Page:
The National Conference of State Legislatures has been working on a framework of laws that apply to the regulation and disposition of digital assets like social media accounts and emails. There are a number of states that have enacted laws addressing access to social media accounts, email, blogging, website accounts and electronically stored information upon a person's incapacity or death. Some state statutes are quite limited - electronic email only - while others are more expansive. California, however, has not yet begun any such legislative process to protect digital assets under trust and probate law.
The Uniform Law Commission describes its Revised Uniform Fiduciary Access to Digital Assets Act (2015) (UFADAA) in this way:
A fiduciary is a person appointed to manage the property of another person, subject to strict duties to act in the other person's best interest. Common types of fiduciaries include executors of a decedent's estate, trustees, conservators, and agents under a power of attorney. This act extends the traditional power of a fiduciary to manage tangible property to include management of a person's digital assets. The act allows fiduciaries to manage digital property like computer files, web domains, and virtual currency, but restricts a fiduciary's access to electronic communications such as email, text messages, and social media accounts unless the original user consented in a will, trust, power of attorney, or other record.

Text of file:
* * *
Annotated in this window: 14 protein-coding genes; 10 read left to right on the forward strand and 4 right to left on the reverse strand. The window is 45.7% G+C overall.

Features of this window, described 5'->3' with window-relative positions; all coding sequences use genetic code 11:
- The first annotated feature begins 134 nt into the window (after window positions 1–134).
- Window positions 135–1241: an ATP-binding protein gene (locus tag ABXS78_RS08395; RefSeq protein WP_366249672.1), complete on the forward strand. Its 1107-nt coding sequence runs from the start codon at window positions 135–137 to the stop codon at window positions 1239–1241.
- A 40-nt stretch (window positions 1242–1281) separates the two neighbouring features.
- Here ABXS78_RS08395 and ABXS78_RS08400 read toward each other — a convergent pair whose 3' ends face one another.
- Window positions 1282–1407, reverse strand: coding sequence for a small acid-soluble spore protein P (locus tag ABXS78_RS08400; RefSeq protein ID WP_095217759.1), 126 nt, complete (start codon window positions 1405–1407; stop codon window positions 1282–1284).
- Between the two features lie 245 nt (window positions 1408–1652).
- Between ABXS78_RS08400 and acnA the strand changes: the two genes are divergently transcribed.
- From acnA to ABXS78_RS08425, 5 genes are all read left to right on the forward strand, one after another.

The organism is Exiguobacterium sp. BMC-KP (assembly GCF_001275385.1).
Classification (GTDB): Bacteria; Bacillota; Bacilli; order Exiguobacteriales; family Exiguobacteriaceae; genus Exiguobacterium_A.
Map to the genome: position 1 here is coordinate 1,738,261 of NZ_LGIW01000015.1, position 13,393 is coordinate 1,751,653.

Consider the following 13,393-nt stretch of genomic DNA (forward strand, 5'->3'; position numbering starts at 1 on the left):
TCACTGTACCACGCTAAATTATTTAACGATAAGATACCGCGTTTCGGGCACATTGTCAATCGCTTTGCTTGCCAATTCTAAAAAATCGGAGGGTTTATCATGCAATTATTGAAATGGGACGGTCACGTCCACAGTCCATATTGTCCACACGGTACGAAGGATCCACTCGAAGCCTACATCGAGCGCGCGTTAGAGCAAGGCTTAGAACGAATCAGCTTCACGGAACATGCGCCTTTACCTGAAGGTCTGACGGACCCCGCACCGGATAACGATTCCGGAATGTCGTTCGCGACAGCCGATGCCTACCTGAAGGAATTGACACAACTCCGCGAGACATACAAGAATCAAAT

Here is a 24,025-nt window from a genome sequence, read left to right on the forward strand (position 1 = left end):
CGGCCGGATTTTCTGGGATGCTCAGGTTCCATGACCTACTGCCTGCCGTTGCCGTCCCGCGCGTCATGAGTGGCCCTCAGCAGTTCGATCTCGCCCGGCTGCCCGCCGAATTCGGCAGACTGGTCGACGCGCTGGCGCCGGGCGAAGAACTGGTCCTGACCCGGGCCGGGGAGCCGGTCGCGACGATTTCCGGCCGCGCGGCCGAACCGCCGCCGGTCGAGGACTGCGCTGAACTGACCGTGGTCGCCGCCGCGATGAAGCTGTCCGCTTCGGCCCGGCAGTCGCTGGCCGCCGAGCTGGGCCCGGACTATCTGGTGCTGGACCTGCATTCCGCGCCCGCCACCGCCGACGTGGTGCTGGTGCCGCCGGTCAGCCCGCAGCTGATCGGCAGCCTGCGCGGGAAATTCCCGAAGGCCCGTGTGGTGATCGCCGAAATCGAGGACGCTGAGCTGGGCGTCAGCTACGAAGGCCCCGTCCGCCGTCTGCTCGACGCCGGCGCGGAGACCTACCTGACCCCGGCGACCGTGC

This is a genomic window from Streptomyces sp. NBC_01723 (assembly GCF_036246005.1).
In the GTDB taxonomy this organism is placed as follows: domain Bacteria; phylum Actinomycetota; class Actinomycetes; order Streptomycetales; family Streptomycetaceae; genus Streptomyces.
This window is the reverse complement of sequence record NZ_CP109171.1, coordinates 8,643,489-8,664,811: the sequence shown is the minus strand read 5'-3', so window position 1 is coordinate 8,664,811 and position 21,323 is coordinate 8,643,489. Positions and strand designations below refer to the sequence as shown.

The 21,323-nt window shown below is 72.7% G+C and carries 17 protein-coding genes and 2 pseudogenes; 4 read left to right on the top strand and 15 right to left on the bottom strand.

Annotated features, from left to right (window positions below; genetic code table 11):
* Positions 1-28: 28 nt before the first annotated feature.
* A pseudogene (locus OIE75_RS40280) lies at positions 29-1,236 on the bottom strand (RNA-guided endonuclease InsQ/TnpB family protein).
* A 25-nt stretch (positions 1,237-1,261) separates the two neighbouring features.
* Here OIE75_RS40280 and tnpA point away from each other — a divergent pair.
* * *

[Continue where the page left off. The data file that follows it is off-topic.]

The model act is interesting in that it puts the initial burden on the owner of the digital assets to consent to a fiduciary's access to email, text messages and social media accounts. Absent such consent, the accounts are not supposed to be accessible to the fiduciary.
The Uniform Law Commission provides a number of reasons why state legislatures should adopt the UFADAA, among them:
- Internet users have control over their digital assets.
- Privacy interests can be protected and executors.
- Holders of powers of attorney, trustees and conservators will have clear and understandable rules with regard to the accessibility and management of a decedent's digital assets.
In the meantime California estate attorneys have to use their best judgment to determine how best to ensure the integrity of a client's digital assets and create a framework for their orderly transfer to heirs through fiduciaries. There's no better time than now for our state to formulate best practices and guidelines so that trust and probate law is adapted for the digital realm. California, our nation's most populous state, awaits legislation to be passed that will address what is really a 21st Century issue. Let's get to work.